My two least favorite arguments against technology in sports are that it will remove the human element from the game and that there is traditional value in the methods that have been used for years. This means that you are ok with a home run being called a foul ball, a touchdown catch being called out of bounds, a three being called a two, and a game-changing goal being taken away. I DON’T GET IT!

I guess I just have to come to terms with the fact that there are certain things in life that I will never get.

Things I don’t get:

    *Pizza box is a square. Pizza is a circle. Pizza slice is a triangle.*It’s called double-u even though it’s double-v. (W) 

    *Six Flags uses an old creepy dancing man to attract children.

    *The point of cursive.

Sorry, I blacked out for minute. The point is that soccer needs to stop being so afraid of change. It would take less than 2 minutes to review a goal and we can finally stop listening to those Bloody Brits complaining about Lampard’s disallowed goal in the World Cup. (which you can see after the jump)

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Written by Jahmal Corner

By Jahmal Corner

You hear that? It’s the growing chorus of opposition to penalty kicks. Like clockwork, soccer’s imperfect tiebreaker comes under fire every now and again, whenever a match we care about ends unceremoniously in PKs.

But this time the resistance seems to have some real clout, with Sepp Blatter commissioning the exploration of alternative ideas.

Hey Sepp, here’s an idea: LEAVE PENALTY KICKS ALONE! Unless, that is, you’re not a fan of can’t-take-your-eyes-off-the-screen-drama.

The truth is, for all of the moaning about the injustice of deciding a game in 1v1 fashion, penalty kicks are the most exciting five minutes in all of sports.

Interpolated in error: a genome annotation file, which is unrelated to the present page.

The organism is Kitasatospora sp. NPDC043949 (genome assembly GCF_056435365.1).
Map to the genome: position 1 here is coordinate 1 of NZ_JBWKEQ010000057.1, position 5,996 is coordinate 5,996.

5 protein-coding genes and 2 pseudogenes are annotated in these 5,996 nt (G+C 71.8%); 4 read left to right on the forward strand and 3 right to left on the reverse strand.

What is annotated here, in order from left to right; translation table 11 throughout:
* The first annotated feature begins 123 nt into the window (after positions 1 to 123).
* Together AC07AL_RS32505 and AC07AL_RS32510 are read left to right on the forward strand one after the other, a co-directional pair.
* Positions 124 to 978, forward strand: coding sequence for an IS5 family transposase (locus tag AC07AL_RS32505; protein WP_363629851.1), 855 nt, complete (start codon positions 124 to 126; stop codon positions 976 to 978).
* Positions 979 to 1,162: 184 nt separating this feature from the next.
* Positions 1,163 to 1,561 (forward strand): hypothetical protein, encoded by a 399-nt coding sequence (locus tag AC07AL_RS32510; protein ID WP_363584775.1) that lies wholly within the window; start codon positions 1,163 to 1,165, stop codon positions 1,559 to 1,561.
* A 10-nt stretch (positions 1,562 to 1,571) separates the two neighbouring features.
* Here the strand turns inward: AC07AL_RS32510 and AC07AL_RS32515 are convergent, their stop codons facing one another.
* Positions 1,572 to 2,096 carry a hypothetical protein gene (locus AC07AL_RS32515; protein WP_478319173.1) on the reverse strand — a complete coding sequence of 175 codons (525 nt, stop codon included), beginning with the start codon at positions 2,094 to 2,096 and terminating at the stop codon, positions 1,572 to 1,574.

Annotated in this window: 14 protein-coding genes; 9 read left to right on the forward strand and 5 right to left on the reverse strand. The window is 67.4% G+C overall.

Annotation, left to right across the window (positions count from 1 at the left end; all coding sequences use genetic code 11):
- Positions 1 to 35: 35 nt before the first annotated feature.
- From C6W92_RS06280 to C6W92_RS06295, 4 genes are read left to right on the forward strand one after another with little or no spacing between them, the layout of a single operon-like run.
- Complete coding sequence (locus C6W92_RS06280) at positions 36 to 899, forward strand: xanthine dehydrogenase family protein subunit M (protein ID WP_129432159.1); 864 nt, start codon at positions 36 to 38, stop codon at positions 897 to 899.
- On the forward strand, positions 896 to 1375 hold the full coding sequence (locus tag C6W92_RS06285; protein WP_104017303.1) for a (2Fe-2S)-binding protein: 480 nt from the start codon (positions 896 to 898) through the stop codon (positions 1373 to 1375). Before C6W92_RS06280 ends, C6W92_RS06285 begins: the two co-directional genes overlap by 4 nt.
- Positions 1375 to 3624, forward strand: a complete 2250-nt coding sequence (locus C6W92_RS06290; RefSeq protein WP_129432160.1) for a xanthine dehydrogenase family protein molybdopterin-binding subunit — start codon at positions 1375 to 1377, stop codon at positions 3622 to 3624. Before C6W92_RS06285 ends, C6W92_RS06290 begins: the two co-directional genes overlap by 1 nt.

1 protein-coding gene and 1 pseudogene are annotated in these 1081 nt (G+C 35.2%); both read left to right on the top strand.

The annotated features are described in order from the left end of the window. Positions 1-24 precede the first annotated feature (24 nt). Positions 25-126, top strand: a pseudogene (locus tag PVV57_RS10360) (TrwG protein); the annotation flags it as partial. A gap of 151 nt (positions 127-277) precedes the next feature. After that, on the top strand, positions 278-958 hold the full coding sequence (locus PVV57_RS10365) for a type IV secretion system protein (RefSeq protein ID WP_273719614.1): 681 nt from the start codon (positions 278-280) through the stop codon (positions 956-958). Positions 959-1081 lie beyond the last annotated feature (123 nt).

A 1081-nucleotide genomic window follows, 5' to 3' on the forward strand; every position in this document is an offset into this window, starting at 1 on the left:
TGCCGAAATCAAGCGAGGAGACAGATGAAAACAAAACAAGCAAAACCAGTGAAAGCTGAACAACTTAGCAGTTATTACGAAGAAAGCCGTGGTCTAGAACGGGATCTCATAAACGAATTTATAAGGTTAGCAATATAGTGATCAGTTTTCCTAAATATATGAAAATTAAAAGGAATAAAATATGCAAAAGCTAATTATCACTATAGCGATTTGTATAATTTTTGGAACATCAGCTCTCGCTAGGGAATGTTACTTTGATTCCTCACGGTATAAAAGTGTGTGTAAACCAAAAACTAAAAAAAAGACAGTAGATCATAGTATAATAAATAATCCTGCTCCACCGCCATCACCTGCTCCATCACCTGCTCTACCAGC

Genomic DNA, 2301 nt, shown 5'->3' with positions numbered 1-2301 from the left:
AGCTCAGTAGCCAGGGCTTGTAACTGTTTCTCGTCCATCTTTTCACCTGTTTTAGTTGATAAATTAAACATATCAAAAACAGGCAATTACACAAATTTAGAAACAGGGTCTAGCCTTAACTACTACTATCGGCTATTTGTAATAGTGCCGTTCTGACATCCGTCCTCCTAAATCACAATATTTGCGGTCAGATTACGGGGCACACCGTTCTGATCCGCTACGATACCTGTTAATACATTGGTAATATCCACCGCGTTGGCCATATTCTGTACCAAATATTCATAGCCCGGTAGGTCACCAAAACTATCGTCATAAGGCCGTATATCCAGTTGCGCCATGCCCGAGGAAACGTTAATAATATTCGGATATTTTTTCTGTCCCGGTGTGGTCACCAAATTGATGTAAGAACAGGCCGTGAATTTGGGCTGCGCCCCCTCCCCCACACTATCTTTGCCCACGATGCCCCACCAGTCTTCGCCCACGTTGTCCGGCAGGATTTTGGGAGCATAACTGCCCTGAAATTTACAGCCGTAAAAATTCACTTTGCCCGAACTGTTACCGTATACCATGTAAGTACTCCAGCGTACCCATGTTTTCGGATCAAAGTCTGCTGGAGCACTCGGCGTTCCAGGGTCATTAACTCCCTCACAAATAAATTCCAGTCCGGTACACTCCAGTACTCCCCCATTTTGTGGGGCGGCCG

The next time you turn off the television as two teams prepare for penalty kicks will be the first. Because when it comes to entertainment value, PKs never disappoint. They consolidate much of what’s great about the game while eliminating the few things that aren’t (not enough action … teams play too defensively).

Is it fair? Well, is Brandi Chastain the soccer queen of the sports bra?

The answer is yes, people, yes. As long as both sides get the same opportunity to score we’re not breaching any code of fairness here. More importantly, having teams play on beyond a full 90 and an overtime may sound like a good idea until you’ve actually witnessed it (ever watched the Boston Marathon? I didn’t think so).

No thank you, I’d rather stick with penalty kicks. I love them, and so do you.


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Written by Seth Burleigh

Well, not exactly.  But it isn’t too far off…

Today, Sepp Blatter and FIFA commissioned Franz Beckenbauer and “the league of extraordinary gentlemen his panel of experts” to explore alternative solutions to penalty kicks.  Clearly, in response to last week’s Champions League Final that ended on penalties.